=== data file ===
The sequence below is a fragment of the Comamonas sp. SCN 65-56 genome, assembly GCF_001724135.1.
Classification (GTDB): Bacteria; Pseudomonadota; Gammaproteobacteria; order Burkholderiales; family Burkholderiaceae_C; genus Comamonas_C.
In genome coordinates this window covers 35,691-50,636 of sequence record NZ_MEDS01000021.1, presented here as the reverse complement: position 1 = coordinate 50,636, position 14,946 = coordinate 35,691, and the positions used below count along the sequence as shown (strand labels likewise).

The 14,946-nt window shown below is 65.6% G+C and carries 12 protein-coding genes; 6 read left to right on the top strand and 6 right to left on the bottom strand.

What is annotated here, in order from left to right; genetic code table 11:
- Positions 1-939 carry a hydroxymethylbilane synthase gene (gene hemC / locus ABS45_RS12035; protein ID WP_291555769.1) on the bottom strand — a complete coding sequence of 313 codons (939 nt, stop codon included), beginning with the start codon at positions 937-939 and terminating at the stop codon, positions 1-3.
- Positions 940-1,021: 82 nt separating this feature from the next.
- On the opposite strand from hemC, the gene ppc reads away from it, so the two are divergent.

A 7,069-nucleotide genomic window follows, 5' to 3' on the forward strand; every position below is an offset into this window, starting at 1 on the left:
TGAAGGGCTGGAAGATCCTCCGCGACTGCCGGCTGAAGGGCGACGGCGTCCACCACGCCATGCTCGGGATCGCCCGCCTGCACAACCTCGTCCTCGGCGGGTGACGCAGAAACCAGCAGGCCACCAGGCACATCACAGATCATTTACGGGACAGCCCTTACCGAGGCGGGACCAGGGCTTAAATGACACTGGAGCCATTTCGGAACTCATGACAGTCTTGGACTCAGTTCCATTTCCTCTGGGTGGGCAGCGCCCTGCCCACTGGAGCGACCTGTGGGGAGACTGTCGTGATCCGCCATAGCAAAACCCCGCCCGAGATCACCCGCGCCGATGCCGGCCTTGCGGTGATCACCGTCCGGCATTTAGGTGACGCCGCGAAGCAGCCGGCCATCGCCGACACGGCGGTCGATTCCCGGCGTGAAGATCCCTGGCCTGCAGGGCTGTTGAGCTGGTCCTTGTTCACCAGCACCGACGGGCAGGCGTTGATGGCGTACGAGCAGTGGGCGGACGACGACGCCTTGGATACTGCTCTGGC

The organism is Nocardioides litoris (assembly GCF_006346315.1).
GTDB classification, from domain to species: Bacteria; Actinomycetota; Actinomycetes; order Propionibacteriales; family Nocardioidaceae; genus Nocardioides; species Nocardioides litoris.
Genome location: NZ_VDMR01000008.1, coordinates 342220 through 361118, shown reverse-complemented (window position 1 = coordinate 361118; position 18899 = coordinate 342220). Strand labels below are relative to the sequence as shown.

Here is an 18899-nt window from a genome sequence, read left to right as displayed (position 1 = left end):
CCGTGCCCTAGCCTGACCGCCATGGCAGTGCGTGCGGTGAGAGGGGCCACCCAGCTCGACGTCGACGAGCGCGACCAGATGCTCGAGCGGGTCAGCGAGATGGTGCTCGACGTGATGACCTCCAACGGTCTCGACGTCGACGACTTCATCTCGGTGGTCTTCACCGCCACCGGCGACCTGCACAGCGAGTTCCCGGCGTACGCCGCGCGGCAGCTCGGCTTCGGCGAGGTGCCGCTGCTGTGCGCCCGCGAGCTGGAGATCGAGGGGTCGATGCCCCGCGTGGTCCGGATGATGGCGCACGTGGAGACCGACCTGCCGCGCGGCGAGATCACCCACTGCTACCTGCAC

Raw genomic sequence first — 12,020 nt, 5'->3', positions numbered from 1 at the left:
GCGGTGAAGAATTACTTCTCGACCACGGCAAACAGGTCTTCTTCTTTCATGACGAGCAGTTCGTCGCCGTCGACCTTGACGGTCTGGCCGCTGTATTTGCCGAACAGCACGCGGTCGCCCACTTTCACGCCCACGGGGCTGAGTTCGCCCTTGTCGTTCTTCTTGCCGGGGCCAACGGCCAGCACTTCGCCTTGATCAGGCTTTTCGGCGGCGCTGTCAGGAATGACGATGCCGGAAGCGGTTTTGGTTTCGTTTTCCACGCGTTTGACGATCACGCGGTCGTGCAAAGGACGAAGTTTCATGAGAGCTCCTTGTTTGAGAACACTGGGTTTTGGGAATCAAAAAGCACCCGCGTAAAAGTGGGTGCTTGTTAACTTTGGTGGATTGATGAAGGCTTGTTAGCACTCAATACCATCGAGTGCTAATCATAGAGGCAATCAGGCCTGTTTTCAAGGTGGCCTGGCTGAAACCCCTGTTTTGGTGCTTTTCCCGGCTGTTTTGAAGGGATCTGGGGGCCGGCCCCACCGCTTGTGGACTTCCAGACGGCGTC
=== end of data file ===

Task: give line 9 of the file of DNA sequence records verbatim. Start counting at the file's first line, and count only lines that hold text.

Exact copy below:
A 7,069-nucleotide genomic window follows, 5' to 3' on the forward strand; every position below is an offset into this window, starting at 1 on the left: